Australia is positioning itself at the international forefront of long lasting, more sustainable construction materials development if proposed changes to the concrete durability criteria are greenlighted.
Existing concrete building materials international standards fall short of addressing chloride-induced premature corrosion believes Farhad Nabavi, a concrete sustainability expert working with Xypex Australia. The problem at the heart of the current international standards is that they don’t offer any solutions, or even address the issue.
“The chloride diffusion coefficient is one of the most important durability criteria for concrete, but we don’t yet have these factors in our standards, not just Australian standards but even US standards, concerning the chloride-diffusion coefficient for concrete as a durability criteria. They generally only make reference to the mention water-cement ratio, the minimum amount cement, or cracking,” explained Mr Navabi.
Recent research has found chloride-induced premature corrosion to be the dominant process of premature concrete deterioration, causing 90% of Australia’s total concrete corrosion!
The Concrete Institute of Australia is shifting towards establishing parameters and criteria to deal with chloride-induced premature corrosion which take into account areas which impact concrete durability and structure service life.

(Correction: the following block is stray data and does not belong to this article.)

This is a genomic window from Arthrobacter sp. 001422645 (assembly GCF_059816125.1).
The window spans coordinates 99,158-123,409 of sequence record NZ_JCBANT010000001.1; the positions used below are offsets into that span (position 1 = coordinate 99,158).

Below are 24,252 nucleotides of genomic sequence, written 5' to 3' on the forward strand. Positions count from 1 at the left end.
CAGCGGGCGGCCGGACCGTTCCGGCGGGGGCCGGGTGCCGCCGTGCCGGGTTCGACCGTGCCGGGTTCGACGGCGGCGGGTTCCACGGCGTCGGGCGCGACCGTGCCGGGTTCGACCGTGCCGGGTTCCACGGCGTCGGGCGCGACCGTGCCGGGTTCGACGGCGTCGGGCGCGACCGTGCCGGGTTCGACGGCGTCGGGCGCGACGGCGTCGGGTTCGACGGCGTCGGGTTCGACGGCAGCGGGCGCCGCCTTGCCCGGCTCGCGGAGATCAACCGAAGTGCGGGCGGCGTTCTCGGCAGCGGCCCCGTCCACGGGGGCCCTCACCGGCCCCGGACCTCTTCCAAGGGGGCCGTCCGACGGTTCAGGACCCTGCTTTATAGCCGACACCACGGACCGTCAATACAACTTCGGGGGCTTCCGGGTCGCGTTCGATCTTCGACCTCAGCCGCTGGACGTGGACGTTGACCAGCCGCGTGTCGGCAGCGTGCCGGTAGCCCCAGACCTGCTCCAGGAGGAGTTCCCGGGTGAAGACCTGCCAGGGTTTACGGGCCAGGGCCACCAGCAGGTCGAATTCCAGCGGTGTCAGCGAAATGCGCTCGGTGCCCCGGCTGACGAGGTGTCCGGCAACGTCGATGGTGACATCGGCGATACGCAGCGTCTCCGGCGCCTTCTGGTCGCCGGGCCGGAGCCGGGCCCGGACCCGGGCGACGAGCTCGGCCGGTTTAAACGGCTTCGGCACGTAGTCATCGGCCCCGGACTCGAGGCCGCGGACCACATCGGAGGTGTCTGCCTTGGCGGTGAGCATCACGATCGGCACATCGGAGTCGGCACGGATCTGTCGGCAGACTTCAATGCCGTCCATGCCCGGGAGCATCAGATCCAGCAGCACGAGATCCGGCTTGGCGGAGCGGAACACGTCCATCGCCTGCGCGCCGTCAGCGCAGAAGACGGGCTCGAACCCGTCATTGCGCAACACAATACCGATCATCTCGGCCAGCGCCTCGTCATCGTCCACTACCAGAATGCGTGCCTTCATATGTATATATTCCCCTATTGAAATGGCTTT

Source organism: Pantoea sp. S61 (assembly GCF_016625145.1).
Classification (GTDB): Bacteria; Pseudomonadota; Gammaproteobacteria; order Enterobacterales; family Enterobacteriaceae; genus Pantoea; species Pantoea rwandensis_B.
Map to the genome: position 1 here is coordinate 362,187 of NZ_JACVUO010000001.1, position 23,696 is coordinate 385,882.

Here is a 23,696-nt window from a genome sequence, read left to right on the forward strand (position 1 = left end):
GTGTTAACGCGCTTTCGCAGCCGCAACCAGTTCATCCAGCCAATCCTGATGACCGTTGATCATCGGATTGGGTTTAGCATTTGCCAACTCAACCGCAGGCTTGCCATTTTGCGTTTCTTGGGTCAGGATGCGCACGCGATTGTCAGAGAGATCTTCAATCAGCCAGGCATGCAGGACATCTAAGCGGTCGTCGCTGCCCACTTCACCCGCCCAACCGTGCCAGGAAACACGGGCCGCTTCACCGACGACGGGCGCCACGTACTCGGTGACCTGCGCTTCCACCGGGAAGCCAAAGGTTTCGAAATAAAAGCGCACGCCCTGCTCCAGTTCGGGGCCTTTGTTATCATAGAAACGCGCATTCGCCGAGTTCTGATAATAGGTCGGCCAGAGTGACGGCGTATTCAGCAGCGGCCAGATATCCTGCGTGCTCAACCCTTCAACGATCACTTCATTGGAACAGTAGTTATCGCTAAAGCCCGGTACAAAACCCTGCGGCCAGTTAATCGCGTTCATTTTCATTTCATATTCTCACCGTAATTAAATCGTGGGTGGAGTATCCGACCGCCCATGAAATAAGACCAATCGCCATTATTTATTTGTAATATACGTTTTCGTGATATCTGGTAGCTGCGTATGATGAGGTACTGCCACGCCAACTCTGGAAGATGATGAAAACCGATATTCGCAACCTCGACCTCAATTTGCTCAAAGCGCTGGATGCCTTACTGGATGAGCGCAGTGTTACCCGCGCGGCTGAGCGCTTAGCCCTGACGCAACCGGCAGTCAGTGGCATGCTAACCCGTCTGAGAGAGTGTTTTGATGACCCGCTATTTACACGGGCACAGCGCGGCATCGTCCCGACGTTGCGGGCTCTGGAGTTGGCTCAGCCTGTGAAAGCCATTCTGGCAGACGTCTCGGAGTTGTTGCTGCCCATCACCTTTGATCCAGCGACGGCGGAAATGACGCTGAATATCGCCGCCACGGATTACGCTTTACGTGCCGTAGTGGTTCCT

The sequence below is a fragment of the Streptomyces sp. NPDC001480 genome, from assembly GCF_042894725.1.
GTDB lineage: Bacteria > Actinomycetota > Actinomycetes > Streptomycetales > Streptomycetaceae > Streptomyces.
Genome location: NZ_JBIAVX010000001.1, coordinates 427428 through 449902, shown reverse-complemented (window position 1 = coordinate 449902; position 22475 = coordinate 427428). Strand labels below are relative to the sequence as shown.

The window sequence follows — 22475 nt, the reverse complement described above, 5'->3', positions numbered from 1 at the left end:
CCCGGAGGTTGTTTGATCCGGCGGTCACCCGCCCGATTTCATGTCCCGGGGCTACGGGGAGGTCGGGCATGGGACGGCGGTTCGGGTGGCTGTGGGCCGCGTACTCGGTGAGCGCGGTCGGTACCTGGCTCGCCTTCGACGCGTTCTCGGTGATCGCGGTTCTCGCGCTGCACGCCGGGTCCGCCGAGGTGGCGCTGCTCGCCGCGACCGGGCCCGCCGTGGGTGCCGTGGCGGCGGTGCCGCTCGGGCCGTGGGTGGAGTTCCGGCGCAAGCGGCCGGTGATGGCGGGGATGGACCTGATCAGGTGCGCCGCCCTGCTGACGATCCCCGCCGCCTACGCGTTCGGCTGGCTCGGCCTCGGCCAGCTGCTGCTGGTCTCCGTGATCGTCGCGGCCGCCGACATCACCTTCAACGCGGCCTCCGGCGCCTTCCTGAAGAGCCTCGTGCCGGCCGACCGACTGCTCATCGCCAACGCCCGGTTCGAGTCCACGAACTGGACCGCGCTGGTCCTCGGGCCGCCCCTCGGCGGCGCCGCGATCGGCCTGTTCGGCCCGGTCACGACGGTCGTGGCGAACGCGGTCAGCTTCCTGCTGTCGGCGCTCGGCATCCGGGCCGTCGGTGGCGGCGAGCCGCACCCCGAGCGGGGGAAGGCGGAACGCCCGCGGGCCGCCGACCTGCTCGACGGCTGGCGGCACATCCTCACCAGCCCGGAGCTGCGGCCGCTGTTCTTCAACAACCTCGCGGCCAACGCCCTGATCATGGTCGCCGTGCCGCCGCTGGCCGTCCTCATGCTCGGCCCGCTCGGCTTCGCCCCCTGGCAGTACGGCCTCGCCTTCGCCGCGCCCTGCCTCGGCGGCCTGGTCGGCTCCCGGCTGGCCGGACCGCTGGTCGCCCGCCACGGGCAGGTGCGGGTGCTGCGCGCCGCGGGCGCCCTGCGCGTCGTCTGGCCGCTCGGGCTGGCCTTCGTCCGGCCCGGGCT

Industry will need to be offered training to help implement the building practice improvements if the new criteria are to work, as new standards require a change in thinking.
If the implementation of the criteria is successful then the durability, longevity and quality of our country’s built environments will be enhanced into the future.
As most of our country’s population is concentrated along the coastline in major cities, chloride-induced premature corrosion poses a major threat.
“The liveable cities in Australia are all along the coastline with many built assets oftentimes within just one or two kilometres of saltwater environments. Here in Melbourne we have to conduct frequent and extensive repairs because of that chloride diffusion into concrete structures”, pointed out Mr Navabi.